The new pope is getting to me

The new pope is getting to me March 28, 2013

A few people have commented on it, and I’ve noticed it, too: the new pope is getting to me.  And in a good way.

Something is happening.  A man in my parish took communion to a homebound woman a few days ago, and all she could talk about was the new pope.  “She told me she was so excited about him, she couldn’t sleep,” he said, amazed.  “When was the last time anyone said that about a pope?”

We’re struck by so many small things: that shy little wave on the balcony; the impulsive kiss on the forehead of a man in a wheelchair; the simple seat in the back of the chapel; the plain white cassock and silver cross; those ordinary black shoes that look truly lived in.

But it’s more than his style.  It’s things like this:

Forty-nine young people, the inmates of the Roman borstal, Casal del Marmo, are preparing to receive an extraordinary gift.

Pope Francis will go there in the afternoon of Holy Thursday, 28 March, to celebrate the Mass of the Lord’s Supper. A joyful atmosphere of expectation pervades the institute.  Such an important visit had certainly not been on the cards. Above all, there had been no expectation of so suddenly touching the heart of the Pope whom they do not yet know. “The young people’s enthusiasm”, Liana Giambartolomei, the principal, told us, “must be linked to the very fact that they feel they will be playing the lead on a historic day. Moreover, this is exactly what Pope Francis wanted. He expressly asked us to make sure that there were no other young people here. He wants to be certain that they know he is coming solely for them, because he loves them, he carries them in his heart and considers them important, very important”. A Caritas worker in the penal institute says that one of them, having heard the news, exclaimed: “At last I shall get to meet someone who says he is my father!”.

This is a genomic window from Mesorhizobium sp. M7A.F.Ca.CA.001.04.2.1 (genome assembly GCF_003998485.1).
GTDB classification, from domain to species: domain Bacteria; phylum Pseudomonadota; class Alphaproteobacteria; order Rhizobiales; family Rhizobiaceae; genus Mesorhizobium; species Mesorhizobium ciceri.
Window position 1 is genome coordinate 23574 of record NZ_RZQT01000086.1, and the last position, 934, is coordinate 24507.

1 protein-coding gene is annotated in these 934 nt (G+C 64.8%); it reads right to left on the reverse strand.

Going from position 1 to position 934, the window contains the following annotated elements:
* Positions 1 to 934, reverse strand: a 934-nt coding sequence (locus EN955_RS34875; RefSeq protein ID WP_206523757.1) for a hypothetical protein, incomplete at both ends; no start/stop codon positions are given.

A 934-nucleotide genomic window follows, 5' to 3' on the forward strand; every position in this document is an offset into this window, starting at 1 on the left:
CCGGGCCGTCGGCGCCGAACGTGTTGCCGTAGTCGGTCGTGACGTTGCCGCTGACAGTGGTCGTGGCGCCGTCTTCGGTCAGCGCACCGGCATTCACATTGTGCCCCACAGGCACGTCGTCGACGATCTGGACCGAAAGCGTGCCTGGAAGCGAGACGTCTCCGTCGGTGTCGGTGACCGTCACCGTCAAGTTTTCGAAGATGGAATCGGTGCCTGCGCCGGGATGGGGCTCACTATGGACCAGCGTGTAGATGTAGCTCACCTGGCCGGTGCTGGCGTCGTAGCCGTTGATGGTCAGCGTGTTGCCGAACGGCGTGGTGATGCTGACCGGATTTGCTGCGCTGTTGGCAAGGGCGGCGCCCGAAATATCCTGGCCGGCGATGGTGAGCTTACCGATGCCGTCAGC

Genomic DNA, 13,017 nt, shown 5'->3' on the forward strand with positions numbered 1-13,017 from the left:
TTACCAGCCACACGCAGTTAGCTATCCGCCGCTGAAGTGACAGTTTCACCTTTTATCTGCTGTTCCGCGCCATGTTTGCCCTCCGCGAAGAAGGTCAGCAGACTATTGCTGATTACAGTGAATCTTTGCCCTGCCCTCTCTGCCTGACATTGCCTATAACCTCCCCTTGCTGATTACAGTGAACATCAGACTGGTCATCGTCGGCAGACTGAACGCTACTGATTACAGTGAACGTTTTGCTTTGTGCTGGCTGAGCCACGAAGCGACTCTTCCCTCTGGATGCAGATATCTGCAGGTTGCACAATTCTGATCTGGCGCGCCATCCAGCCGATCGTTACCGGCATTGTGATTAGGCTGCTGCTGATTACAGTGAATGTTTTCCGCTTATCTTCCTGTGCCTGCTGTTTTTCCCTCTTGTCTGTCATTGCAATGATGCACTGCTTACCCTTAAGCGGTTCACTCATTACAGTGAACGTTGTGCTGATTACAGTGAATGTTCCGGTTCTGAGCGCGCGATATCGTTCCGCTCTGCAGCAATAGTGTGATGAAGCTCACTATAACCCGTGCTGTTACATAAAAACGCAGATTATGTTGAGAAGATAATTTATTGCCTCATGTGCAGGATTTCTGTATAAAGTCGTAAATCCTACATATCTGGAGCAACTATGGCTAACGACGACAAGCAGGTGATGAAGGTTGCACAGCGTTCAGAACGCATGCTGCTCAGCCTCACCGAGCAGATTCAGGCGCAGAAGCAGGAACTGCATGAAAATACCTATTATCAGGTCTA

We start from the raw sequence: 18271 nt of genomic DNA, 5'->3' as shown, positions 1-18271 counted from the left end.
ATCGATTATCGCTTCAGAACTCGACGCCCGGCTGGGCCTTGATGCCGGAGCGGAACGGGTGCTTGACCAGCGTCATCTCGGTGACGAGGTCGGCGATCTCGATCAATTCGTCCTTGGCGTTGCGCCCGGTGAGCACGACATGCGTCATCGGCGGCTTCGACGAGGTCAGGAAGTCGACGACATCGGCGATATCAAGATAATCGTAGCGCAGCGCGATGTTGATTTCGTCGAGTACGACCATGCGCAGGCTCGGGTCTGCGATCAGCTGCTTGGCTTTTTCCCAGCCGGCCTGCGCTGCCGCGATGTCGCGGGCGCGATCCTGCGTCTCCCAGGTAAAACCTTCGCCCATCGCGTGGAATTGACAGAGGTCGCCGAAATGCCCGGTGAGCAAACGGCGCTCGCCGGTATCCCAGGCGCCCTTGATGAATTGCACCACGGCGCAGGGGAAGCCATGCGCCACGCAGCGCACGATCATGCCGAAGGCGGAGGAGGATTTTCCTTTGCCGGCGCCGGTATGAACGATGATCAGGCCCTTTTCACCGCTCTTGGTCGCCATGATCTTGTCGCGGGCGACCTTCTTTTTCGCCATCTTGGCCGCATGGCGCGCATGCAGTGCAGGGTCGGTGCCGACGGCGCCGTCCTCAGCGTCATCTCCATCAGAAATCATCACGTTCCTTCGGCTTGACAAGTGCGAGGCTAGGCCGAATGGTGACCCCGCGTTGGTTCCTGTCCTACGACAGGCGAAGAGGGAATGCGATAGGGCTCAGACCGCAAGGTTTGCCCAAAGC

Fr Greco, the chaplain, does not conceal the fact that he was somewhat perplexed, at least to start with, “because”, he told our paper, “only eight of our residents are Italian: six boys and two girls. The others are all foreigners. And most of them are Muslim. Then there are some who have no religious belief at all. Therefore many of them don’t even know who the Pope is.

If you’re looking for a clarifying definition of the New Evangelization, look no further.  Francis knows.  It’s not what we say, it’s what we do—and what we do is done fearlessly, boldly, and from a place of love. It is evangelization that is new because, in fact, it’s old; it relies on a tradition that goes back further than Trent, all the way to Galilee. It brings us back to our roots. See how these Christians love one another.

Which is one reason among many why this new pope is getting to me (and, I gather, so many others).  He’s challenging us. Daring us. Nudging us.  At the chrism Mass Thursday, he threw down the gauntlet to his priests: 

“We need to go out, then, in order to experience our own anointing (as priests) … to the outskirts where there is suffering, bloodshed, blindness that longs for sight, and prisoners in thrall to many evil masters,” he said during a Mass in St. Peter’s Basilica.

The 76-year-old former Cardinal Jorge Bergoglio of Argentina has inherited a Vatican rocked by a scandal in which documents leaked to the media spoke of alleged corruption in its administration and depicted prelates as fighting among themselves to advance their careers.

At the Mass, the start of four days of hectic activities leading up to Easter this Sunday, Francis said priests should not get bogged down in “introspection” but step outside of themselves and concentrate on those who need their help.

“Those who do not go out of themselves, instead of being mediators, gradually become intermediaries, managers. We know the difference: the intermediary, the manager … doesn’t put his own skin and his own heart on the line, he never hears a warm, heartfelt word of thanks,” he said.

 “I have given you a model,” Christ said at the last supper, drying the damp feet of his apostles.  And here is a man named Francis, actually following that model with a breathtaking simplicity and joy and, yes, love.  He’s putting me to shame.  If he can do it, why don’t I?

I’m wondering if more people will be asking themselves that question. Perhaps a world that has grown cynical and self-involved will start to see itself differently, and a church that has been polarized by political ideologies and orthodoxies will find common cause.

Could this even signal a new springtime for vocations? Who knows how many young men might see the compassion in his smile, the happy humility of his life, the tenderness toward those who are in pain and say, with envy and longing, “I want to be like that.”  

I know the feeling. And I think more people around the world are getting to know it, too.

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